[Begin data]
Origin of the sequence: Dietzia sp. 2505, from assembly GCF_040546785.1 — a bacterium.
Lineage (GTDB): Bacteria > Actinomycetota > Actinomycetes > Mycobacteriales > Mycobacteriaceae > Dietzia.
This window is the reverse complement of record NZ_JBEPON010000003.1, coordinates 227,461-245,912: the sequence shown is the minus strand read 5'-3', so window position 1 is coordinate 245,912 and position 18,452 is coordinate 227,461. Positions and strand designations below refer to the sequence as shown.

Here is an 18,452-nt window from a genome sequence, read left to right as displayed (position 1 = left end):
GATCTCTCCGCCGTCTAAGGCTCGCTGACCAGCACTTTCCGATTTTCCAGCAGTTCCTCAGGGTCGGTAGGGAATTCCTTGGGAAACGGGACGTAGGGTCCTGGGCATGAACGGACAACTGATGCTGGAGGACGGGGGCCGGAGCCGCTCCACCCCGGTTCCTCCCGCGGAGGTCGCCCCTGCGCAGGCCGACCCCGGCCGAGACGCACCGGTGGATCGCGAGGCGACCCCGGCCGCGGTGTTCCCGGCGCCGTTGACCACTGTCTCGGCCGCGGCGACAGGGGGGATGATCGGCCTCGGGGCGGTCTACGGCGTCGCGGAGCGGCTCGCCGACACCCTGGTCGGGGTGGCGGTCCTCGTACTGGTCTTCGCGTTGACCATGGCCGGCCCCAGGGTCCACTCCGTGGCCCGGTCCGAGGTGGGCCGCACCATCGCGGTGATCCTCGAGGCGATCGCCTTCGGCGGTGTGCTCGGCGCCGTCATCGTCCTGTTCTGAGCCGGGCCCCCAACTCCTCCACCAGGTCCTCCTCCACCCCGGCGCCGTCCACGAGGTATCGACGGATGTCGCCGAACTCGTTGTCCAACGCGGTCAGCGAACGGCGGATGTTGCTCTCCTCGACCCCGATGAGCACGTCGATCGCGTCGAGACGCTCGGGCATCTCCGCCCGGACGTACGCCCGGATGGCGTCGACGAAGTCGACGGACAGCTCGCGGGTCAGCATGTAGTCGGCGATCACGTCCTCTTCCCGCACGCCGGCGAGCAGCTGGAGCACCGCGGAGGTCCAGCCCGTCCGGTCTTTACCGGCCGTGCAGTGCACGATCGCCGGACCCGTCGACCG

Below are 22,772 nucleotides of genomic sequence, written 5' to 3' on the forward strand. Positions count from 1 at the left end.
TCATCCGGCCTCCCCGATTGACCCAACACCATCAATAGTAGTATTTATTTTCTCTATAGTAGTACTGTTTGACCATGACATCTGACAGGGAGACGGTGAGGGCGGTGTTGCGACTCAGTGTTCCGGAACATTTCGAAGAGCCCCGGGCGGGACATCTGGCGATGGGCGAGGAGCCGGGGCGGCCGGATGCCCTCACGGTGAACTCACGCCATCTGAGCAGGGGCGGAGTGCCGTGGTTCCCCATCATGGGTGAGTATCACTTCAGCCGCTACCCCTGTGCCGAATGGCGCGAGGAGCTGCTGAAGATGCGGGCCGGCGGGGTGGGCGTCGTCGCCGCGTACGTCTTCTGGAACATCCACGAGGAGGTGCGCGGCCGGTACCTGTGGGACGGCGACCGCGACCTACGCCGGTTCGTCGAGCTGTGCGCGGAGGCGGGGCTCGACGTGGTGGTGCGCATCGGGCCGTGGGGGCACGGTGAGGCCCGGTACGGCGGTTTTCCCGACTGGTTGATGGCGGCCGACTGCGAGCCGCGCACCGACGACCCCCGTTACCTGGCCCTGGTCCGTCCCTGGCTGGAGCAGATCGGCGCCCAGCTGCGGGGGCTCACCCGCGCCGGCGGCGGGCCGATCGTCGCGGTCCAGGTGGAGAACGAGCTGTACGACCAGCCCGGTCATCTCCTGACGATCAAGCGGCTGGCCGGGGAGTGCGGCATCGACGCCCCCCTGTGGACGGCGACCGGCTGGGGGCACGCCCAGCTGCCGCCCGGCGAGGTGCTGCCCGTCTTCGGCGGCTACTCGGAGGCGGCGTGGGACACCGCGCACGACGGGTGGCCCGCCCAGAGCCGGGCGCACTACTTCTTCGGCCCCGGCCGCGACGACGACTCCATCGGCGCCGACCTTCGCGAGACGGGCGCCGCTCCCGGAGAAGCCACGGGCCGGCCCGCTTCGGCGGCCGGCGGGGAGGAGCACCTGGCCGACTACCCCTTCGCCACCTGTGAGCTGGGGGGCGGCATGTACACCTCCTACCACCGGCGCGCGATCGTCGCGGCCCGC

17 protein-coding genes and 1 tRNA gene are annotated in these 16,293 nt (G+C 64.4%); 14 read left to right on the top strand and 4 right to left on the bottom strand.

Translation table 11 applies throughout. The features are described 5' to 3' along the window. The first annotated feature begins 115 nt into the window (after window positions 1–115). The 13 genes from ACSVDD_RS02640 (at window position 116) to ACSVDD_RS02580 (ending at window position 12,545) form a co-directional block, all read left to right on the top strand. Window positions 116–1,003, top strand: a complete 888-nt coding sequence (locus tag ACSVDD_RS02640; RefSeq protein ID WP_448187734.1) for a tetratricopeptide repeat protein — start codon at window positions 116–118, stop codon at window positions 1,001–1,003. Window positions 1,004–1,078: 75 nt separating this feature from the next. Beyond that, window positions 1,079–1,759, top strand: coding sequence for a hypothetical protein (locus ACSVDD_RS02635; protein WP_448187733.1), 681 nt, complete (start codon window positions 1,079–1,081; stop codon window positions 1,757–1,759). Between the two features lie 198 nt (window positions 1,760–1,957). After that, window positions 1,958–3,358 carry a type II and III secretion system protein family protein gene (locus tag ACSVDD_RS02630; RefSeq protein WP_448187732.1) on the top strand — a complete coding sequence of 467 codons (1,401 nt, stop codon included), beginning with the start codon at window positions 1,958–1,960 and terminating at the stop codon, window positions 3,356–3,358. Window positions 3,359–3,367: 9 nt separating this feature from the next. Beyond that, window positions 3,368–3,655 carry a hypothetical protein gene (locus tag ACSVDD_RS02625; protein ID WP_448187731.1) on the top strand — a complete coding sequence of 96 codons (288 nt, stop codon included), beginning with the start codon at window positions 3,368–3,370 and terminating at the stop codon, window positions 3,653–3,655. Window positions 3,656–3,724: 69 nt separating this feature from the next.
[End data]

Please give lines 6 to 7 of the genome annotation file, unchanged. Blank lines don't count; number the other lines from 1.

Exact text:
Below are 22,772 nucleotides of genomic sequence, written 5' to 3' on the forward strand. Positions count from 1 at the left end.
TCATCCGGCCTCCCCGATTGACCCAACACCATCAATAGTAGTATTTATTTTCTCTATAGTAGTACTGTTTGACCATGACATCTGACAGGGAGACGGTGAGGGCGGTGTTGCGACTCAGTGTTCCGGAACATTTCGAAGAGCCCCGGGCGGGACATCTGGCGATGGGCGAGGAGCCGGGGCGGCCGGATGCCCTCACGGTGAACTCACGCCATCTGAGCAGGGGCGGAGTGCCGTGGTTCCCCATCATGGGTGAGTATCACTTCAGCCGCTACCCCTGTGCCGAATGGCGCGAGGAGCTGCTGAAGATGCGGGCCGGCGGGGTGGGCGTCGTCGCCGCGTACGTCTTCTGGAACATCCACGAGGAGGTGCGCGGCCGGTACCTGTGGGACGGCGACCGCGACCTACGCCGGTTCGTCGAGCTGTGCGCGGAGGCGGGGCTCGACGTGGTGGTGCGCATCGGGCCGTGGGGGCACGGTGAGGCCCGGTACGGCGGTTTTCCCGACTGGTTGATGGCGGCCGACTGCGAGCCGCGCACCGACGACCCCCGTTACCTGGCCCTGGTCCGTCCCTGGCTGGAGCAGATCGGCGCCCAGCTGCGGGGGCTCACCCGCGCCGGCGGCGGGCCGATCGTCGCGGTCCAGGTGGAGAACGAGCTGTACGACCAGCCCGGTCATCTCCTGACGATCAAGCGGCTGGCCGGGGAGTGCGGCATCGACGCCCCCCTGTGGACGGCGACCGGCTGGGGGCACGCCCAGCTGCCGCCCGGCGAGGTGCTGCCCGTCTTCGGCGGCTACTCGGAGGCGGCGTGGGACACCGCGCACGACGGGTGGCCCGCCCAGAGCCGGGCGCACTACTTCTTCGGCCCCGGCCGCGACGACGACTCCATCGGCGCCGACCTTCGCGAGACGGGCGCCGCTCCCGGAGAAGCCACGGGCCGGCCCGCTTCGGCGGCCGGCGGGGAGGAGCACCTGGCCGACTACCCCTTCGCCACCTGTGAGCTGGGGGGCGGCATGTACACCTCCTACCACCGGCGCGCGATCGTCGCGGCCCGC